– The victim might feel self-conscious about their condition. They may feel that they are less capable than other people, so they shy away from interacting with others.

– The victim may lack behavioral control. This may lead them to say things that they ordinarily would not to others.

– There may be practical issues with respect to getting together with others. The patient may not be able to drive, and they may need to stop working. This means that they won’t be seeing and interacting with others as much.

TBI can also have a severe impact on marriages. The spouse of a person with a TBI many times must assume a lot of the responsibilities that the patient used to take care of. This can be with respect to employment or any other major responsibility. Also, as mentioned before, the personality of someone with a TBI can dramatically change after their injury. This may drive a wedge between the couple.


Changes in Consciousness

Moderate and severe TBI can cause changes in a person’s consciousness and awareness. Altered states of consciousness can include:

– Coma – A person in a coma is unconscious and is not responsive to any external or internal stimuli.

– Vegetative state – This is different from a coma in that the patient may be partially conscious. He or she may open their eyes or move. However, the person remains unaware of their surroundings.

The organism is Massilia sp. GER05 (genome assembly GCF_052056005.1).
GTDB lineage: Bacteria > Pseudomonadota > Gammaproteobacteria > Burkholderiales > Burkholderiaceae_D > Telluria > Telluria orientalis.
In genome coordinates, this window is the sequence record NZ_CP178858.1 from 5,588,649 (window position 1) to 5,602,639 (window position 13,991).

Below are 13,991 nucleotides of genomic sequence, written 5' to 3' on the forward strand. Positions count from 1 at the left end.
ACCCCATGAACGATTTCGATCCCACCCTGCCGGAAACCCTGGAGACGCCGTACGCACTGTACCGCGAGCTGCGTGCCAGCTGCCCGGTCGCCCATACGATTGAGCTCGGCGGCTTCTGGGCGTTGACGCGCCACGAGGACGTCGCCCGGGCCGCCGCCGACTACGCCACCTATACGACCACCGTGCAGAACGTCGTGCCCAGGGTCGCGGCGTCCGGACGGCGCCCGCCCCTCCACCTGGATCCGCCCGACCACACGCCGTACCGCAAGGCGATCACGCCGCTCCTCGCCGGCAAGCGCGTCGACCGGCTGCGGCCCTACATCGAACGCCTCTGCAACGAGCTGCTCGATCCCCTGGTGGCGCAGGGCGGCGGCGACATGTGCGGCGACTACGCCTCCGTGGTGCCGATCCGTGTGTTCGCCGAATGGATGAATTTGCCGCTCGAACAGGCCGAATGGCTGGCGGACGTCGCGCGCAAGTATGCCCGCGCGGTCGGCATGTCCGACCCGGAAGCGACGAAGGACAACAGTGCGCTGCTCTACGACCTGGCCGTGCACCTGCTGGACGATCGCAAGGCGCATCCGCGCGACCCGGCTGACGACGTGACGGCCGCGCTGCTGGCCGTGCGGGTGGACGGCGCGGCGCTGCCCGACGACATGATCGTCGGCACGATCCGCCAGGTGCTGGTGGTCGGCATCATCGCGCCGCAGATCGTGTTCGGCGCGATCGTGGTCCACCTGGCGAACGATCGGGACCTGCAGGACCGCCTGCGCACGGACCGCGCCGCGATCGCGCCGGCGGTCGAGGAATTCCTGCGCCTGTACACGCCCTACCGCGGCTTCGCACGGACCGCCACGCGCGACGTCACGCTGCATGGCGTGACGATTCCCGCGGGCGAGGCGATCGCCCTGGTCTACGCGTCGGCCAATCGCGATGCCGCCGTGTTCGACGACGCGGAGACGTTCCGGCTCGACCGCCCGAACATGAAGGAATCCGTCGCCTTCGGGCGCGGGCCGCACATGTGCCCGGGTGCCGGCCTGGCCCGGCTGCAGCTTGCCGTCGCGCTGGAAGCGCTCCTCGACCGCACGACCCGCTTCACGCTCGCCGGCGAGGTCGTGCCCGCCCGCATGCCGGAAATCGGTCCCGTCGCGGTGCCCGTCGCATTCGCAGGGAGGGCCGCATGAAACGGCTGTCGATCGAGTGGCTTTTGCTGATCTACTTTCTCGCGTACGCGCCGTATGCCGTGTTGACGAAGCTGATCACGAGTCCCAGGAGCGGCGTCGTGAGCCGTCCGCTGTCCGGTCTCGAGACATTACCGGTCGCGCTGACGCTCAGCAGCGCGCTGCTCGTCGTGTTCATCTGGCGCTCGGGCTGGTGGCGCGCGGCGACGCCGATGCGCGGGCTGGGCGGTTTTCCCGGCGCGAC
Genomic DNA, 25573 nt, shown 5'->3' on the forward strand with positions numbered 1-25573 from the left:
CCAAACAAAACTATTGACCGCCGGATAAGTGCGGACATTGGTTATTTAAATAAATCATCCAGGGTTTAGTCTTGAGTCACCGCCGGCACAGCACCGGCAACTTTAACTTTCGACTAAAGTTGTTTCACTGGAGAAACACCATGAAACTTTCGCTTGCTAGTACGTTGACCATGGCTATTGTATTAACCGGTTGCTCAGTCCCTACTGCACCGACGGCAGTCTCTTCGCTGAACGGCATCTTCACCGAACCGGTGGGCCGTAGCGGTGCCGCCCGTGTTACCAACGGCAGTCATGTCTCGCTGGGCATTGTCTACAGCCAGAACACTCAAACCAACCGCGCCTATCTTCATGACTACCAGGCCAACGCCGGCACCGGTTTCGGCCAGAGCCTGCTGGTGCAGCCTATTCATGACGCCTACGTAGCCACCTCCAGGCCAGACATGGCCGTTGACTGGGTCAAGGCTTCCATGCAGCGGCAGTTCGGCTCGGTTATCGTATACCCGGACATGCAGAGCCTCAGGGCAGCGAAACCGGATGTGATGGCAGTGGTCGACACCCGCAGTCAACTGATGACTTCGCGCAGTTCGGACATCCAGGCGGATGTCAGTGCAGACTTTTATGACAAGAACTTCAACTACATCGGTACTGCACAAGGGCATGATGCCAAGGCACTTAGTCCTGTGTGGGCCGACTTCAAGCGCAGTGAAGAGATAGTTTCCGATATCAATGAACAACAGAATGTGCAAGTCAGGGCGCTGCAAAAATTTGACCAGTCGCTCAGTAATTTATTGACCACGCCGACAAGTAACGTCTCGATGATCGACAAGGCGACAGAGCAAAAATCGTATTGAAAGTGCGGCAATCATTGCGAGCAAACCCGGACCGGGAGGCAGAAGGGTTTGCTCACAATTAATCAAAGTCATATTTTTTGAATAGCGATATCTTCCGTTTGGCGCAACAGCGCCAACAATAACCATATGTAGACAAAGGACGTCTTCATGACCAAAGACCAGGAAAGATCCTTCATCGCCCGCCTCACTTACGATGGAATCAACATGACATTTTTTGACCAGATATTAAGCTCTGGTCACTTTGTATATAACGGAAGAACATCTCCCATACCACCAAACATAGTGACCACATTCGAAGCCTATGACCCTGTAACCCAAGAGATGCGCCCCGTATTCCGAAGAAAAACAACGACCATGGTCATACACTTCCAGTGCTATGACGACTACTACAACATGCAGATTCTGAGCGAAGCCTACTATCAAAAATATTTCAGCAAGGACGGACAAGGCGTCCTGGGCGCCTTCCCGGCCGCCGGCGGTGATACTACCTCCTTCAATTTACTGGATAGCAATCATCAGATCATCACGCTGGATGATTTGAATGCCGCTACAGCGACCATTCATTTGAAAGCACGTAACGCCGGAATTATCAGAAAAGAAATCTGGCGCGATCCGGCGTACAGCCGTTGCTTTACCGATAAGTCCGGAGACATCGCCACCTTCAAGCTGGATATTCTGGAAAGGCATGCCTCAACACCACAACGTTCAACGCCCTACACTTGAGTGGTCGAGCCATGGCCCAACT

– Minimally conscious state – In this condition, the patient has severely altered consciousness but may have some awareness of their surroundings.

– Locked-in syndrome – Someone in this condition is aware of their environment but cannot speak or move. They may, however, be able to blink their eyelids.

– Brain-death – This occurs when there is no activity in the brain and brainstem. If someone is in this condition, the removal of life support will cause a cessation of breathing.

Sensory Problems after a TBI

Sensory and perceptual problems can occur in the TBI patient when there is damage to the right side of the brain or the parietal and occipital lobes. TBI can disrupt the senses and affect how stimuli are perceived. This may affect any of the sensory systems. This includes the auditory, visual, tactile, olfactory, and gustatory (taste) systems.

Even more noticeable than the disruption of sensory systems are visuo-spatial problems. Problems with these skills include:

– Recognizing objects

– Distinguishing right from left

– Mathematics

– Analyzing and remembering visual information

– Manipulating or constructing objects

– Awareness of the body in space

– Perception of the environment


A typical issue happens where the patient ignores one side of their perceptual field. This usually occurs on the left side. A patient with this issue may ignore the food on one side of the plate or be unable to copy the features from the left side of a picture.

Face Blindness

This occurs where the patient can no longer recognize faces appropriately. People with this uncommon problem need to use other features of people to identify them, such as their voice or clothing.

Visual Problems